Drinking THC syrup acts less quickly than sublingual absorption but faster than solid edibles like gummies.
THC syrups make for a sweet ingredient in a variety of homemade recipes. Users can mix it into maple syrup for a delectable waffle topping, add to salads in the form of dressings, mix in with a marinade for entrees, and much more.
Alternatives to THC Syrup
If THC syrup doesn’t seem right for you, many alternative cannabis products are on the market. Traditional methods like smoking cannabis or eating weed edibles are always on the table, as are higher potency consumption methods such as vaping or cannabis concentrates. Tinctures can also be used in many ways syrups can be and have similar onset times.
When considering what cannabis consumption method makes the most sense for your specific concerns and physiology, always speak to your doctor and see whether THC syrup is suitable for you.
The Bottom Line: Should You Use THC Syrup?
THC syrup is an accessible, flavorful, and discreet method to reap the benefits of medical cannabis without the harmful side effects of smoking. While it’s more concentrated than other consumption options, adequately dosed, THC syrup can be a convenient and reliable method of enjoying medical cannabis.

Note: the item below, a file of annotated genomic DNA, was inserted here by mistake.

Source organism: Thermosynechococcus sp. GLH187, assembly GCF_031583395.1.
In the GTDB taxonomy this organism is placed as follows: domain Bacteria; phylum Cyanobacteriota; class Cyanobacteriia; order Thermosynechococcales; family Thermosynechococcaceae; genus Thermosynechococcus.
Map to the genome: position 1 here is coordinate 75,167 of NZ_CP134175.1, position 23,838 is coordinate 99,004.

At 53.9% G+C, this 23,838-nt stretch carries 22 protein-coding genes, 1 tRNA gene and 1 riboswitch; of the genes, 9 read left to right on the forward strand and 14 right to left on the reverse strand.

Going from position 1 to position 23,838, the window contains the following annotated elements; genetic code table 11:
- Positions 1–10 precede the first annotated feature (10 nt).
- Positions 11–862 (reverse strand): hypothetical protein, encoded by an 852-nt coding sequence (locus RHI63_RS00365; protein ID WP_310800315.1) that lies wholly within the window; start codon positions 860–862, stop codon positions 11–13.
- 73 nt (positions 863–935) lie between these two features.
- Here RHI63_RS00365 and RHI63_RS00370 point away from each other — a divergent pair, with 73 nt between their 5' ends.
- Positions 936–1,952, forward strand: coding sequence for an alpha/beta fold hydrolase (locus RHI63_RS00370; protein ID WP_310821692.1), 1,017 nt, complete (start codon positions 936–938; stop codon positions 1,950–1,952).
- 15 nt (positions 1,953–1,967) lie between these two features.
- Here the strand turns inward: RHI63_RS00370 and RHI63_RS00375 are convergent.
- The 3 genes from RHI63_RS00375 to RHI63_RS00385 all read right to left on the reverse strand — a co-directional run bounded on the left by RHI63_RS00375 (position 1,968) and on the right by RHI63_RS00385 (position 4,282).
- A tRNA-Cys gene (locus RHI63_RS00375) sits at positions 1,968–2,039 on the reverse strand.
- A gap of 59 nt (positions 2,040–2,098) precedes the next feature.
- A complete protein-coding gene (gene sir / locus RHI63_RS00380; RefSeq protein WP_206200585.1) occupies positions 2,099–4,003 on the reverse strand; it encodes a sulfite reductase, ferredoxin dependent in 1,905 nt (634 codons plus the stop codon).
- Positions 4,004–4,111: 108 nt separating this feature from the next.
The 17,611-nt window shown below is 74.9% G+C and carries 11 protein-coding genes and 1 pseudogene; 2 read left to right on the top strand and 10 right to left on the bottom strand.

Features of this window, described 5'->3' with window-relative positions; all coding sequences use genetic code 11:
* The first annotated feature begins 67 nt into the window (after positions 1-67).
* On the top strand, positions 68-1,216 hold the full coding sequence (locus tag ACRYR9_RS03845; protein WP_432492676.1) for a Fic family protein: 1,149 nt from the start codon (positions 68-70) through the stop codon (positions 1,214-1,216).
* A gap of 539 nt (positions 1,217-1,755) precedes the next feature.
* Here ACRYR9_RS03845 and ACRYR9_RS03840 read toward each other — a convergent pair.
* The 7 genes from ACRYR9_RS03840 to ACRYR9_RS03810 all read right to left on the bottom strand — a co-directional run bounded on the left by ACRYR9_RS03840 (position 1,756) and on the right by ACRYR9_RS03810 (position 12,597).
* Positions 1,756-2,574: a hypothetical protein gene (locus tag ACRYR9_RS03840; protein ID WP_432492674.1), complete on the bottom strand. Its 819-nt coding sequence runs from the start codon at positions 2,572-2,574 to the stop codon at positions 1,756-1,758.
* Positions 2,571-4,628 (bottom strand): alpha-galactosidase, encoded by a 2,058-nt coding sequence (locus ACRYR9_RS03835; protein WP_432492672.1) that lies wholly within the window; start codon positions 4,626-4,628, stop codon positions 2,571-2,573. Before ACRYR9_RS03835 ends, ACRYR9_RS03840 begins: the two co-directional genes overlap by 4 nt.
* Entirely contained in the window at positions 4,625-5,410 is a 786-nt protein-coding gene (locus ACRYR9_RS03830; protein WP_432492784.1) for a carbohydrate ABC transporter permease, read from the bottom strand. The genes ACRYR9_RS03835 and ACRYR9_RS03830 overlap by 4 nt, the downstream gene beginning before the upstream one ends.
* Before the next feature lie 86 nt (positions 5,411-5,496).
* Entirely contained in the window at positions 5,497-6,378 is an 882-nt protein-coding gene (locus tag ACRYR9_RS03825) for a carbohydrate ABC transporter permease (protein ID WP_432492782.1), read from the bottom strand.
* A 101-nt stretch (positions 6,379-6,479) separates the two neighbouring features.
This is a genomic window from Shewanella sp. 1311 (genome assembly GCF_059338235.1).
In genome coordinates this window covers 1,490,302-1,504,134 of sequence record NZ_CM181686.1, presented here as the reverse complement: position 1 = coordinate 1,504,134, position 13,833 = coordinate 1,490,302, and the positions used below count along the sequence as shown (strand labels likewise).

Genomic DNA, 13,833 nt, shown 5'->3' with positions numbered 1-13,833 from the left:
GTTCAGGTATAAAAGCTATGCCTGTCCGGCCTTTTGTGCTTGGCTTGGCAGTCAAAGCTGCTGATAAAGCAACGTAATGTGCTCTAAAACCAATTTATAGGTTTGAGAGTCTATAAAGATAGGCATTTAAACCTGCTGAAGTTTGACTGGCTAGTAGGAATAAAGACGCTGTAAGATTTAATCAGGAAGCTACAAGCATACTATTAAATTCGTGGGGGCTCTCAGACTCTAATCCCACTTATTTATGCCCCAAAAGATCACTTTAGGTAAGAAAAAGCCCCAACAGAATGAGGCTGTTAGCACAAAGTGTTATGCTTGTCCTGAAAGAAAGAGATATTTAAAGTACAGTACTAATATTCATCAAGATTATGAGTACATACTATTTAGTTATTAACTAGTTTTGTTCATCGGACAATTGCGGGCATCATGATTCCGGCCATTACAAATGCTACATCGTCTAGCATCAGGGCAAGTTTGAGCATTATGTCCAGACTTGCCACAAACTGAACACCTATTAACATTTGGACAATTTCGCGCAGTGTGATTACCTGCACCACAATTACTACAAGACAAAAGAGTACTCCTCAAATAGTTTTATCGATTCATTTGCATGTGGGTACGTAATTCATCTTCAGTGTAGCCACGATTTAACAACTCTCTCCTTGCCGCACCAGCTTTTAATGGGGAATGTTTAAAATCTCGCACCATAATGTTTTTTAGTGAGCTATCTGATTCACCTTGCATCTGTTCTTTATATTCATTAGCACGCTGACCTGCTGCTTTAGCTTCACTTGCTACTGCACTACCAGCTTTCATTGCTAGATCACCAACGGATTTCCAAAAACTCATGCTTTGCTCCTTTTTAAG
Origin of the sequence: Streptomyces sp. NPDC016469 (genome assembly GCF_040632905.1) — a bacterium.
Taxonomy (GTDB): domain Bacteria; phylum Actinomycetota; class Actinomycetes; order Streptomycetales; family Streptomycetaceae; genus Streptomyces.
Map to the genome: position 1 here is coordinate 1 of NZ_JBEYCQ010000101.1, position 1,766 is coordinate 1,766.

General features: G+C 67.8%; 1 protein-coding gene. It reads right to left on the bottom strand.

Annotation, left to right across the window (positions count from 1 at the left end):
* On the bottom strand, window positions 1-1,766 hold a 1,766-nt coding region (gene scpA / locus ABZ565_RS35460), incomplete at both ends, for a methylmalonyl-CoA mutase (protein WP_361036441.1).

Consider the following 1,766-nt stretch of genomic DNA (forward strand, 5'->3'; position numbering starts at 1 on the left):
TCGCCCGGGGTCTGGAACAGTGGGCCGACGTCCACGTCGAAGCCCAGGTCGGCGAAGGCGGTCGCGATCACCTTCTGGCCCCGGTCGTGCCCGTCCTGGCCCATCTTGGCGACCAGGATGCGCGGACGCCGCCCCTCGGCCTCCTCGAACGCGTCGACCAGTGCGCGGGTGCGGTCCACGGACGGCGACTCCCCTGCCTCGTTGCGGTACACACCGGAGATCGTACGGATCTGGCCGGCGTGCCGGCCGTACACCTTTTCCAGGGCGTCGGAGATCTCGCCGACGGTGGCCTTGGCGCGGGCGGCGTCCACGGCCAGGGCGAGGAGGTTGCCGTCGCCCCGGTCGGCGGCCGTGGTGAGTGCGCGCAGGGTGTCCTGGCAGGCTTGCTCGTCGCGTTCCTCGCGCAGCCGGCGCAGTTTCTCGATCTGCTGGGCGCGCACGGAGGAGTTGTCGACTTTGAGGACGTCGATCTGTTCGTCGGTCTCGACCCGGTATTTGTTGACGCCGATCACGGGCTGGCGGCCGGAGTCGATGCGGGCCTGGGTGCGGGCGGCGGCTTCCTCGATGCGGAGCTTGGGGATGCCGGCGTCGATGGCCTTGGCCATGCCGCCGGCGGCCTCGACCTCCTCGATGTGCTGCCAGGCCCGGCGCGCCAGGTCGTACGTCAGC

Frequently Asked Questions
Is THC syrup the same as Lean?
Lean is a term dating back to the 1960s that refers to prescription codeine-promethazine cough syrup often mixed with another drink such as soda or alcohol. THC syrup shares Lean’s roots in hip hop culture, but it is a different beverage altogether. Lean is also sometimes known as "Purple Drank," "Sizzurp," or "Dirty Sprite."
THC syrup doesn’t carry the same level of danger or intoxication as lean, as it is entirely free from opiates. Codeine, however, is highly addictive and can lead to overdose or death, mainly when mixed with other drugs or alcohol.
Indeed, THC syrup could even be seen as an alternative to opioid-based prescription medications like Lean, which can have very detrimental effects on users compared to cannabis-based syrups.
Can using THC syrup harm you?
THC syrup is simply a different way to ingest cannabis and has little to no toxicity beyond the general concerns surrounding THC’s interaction with the body. Too much THC can sometimes overwhelm users, inducing the onset of unwanted dry mouth, paranoia, and anxiety. THC syrup, in particular, also carries high sugar levels, which can be unhealthy when over-consumed.
What can I use THC syrup for?
Per existing cannabis research, patients can ingest THC syrup to soothe various medical concerns, including pain and inflammation, nausea, insomnia, stress/anxiety, skin issues, and much more.